“The beauty of the whole thing is, probably more so than anywhere else in life, this really is a true meritocracy,” Harbaugh said of his team's rookie free agents. “We've got some talented guys here. There will be a couple of undrafted guys who have a shot to make the team.
“I wouldn't bet against it.”
Even as Brantley moves on, he always will have love for his formative days in Marion County and his time as a Gator.
On July 6 he and his father, John III, hosted the Brantley Quarterback Camp at Trinity Catholic. There, 10 prep quarterback and 14 receiving prospects received tutelage from the only father-son combination to ever start under center for Florida.
The elder Brantley, Trinity Catholic's head football coach, said the camp is designed to pass along the experience John IV gained through various camps as a developing QB.
“Our mission was to take everything we've been involved with the last 10 years, either as a participant or a counselor, and try and find the better fine points of what we got out of camps in the past and condense it to give back to these kids and do it in about a six-hour time frame instead of three days,” Brantley III said. “We're just maximizing our time and taking the best of what we've been involved with over the years from the Manning Passing Academy to the Elite 11 to the Florida camp, the Georgia camp, the USF camp... we've been involved with so many.
“So, we just took all of those and put them together.”
Those camps played a major role in helping the younger Brantley earn Gatorade National Player of the Year honors in 2006, his senior season at Trinity Catholic. He left the Celtics for UF as the state's all-time leader in touchdown passes with 99 (a record broken a couple of years later by Gainesville Oak Hall's Will Indianos, albeit against smaller school competition). In Gainesville, Brantley sat behind 2007 Heisman Trophy winner Tim Tebow before becoming the Gators' full-time starter as a redshirt junior.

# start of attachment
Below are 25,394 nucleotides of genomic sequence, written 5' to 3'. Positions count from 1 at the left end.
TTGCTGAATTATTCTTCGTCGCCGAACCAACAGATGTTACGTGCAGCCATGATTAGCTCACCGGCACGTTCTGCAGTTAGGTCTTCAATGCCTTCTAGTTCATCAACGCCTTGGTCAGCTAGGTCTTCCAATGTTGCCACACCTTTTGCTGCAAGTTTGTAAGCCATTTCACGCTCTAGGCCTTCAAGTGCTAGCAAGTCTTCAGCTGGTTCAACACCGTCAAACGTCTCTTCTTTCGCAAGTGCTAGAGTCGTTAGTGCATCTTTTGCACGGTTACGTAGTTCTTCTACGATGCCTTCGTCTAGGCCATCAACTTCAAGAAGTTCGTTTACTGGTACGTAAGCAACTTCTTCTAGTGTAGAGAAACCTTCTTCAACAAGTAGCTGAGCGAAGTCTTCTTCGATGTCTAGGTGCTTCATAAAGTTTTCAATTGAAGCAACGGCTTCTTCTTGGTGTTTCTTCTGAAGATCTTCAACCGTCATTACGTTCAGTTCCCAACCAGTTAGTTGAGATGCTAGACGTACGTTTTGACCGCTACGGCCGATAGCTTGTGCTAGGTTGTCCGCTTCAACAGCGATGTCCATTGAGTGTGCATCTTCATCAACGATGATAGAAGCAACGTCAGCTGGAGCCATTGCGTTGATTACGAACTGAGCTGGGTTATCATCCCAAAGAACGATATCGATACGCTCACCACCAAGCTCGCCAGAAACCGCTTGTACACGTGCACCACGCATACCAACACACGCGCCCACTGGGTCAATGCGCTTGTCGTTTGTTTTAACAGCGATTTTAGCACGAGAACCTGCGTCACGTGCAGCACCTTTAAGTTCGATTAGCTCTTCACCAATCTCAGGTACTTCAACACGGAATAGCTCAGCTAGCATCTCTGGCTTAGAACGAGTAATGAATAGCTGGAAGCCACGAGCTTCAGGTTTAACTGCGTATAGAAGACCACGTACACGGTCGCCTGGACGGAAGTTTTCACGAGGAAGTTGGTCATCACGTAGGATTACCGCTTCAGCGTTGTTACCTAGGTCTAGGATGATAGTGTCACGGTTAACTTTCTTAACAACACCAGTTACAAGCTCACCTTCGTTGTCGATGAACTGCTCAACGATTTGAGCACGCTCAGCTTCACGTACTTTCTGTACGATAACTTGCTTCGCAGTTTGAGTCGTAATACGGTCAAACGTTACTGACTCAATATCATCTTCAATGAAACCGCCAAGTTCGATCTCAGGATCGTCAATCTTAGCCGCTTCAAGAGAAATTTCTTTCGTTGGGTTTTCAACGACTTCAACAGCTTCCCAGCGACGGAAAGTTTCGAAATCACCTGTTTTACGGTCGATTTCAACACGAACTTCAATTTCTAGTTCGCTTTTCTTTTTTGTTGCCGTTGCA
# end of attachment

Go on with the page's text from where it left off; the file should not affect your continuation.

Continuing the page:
Brantley points to UF's 2009 BCS National Championship as his favorite college memory, while pointing to having to sit out two-and-half games (all losses) with a high ankle sprain his senior season as his least favorite.
The injury occurred against eventual national champ Alabama near the end of the first half of a contest where he had compiled the highest quarterback rating of his career (176.6), completing 11 of 16 passes for 190 yards with an interception and a 65-yard touchdown to Andre Debose on the game's first play — Brantley's favorite individual moment as a Gator. That was the second-highest passing total the vaunted Crimson Tide defense gave up all season.
“(Getting hurt) was frustrating, but it could have been much worse,” said Brantley. “I could have been done for the rest of the year, so it was a relief I wasn't.
“It was tough because you always want to be out there, and I was still travelling with the team, but it's not the same. You're not going out there on the field with them and playing and giving it your all.
“I had never been sidelined for a game before, so it was pretty hard to take.”
Brantley returned against Georgia, running a limited offense because he estimates his ankle was at best 60 percent. But, regardless of the limitations, there was no way he was missing that matchup against one of the school's biggest rivals.
“My goal was to be back for that game,” Brantley said. “I wish I was healthy, but I made it back and that's all that mattered to me.”